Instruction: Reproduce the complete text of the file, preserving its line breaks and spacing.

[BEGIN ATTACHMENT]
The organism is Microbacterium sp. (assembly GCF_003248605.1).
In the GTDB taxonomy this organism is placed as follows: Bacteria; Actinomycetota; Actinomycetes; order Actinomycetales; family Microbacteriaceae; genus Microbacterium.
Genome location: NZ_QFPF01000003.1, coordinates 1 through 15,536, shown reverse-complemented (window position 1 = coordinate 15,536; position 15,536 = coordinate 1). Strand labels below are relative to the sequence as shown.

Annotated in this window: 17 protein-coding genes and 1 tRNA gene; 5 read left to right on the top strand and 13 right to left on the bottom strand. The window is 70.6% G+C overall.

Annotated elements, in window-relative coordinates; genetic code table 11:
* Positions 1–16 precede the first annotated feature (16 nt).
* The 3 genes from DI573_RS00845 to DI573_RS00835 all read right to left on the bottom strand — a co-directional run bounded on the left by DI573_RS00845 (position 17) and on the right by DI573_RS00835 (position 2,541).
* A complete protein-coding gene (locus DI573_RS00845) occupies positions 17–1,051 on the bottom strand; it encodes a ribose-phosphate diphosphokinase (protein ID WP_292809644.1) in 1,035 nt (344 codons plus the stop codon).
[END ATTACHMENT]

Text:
The organism is Microbacterium sp. (assembly GCF_003248605.1).
In the GTDB taxonomy this organism is placed as follows: Bacteria; Actinomycetota; Actinomycetes; order Actinomycetales; family Microbacteriaceae; genus Microbacterium.
Genome location: NZ_QFPF01000003.1, coordinates 1 through 15,536, shown reverse-complemented (window position 1 = coordinate 15,536; position 15,536 = coordinate 1). Strand labels below are relative to the sequence as shown.

Annotated in this window: 17 protein-coding genes and 1 tRNA gene; 5 read left to right on the top strand and 13 right to left on the bottom strand. The window is 70.6% G+C overall.

Annotated elements, in window-relative coordinates; genetic code table 11:
* Positions 1–16 precede the first annotated feature (16 nt).
* The 3 genes from DI573_RS00845 to DI573_RS00835 all read right to left on the bottom strand — a co-directional run bounded on the left by DI573_RS00845 (position 17) and on the right by DI573_RS00835 (position 2,541).
* A complete protein-coding gene (locus DI573_RS00845) occupies positions 17–1,051 on the bottom strand; it encodes a ribose-phosphate diphosphokinase (protein ID WP_292809644.1) in 1,035 nt (344 codons plus the stop codon).